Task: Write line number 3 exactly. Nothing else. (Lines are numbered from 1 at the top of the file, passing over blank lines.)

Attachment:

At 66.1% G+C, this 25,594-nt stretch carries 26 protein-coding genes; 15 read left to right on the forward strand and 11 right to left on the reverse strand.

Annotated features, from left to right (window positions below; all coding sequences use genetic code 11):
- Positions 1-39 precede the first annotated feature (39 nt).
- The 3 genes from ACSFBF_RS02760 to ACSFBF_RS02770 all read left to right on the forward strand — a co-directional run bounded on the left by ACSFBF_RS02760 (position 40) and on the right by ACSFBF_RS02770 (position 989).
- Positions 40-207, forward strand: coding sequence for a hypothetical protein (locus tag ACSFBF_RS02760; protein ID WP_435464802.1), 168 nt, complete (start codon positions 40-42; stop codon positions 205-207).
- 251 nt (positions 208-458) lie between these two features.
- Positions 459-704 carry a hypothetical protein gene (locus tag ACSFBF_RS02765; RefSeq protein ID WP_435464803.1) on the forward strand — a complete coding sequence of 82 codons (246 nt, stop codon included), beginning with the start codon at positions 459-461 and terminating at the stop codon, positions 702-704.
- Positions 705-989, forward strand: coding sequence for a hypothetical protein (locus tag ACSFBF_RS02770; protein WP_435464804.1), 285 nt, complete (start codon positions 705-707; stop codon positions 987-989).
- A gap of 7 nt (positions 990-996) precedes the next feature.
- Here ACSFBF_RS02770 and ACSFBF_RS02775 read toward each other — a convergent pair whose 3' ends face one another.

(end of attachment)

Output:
- Positions 1-39 precede the first annotated feature (39 nt).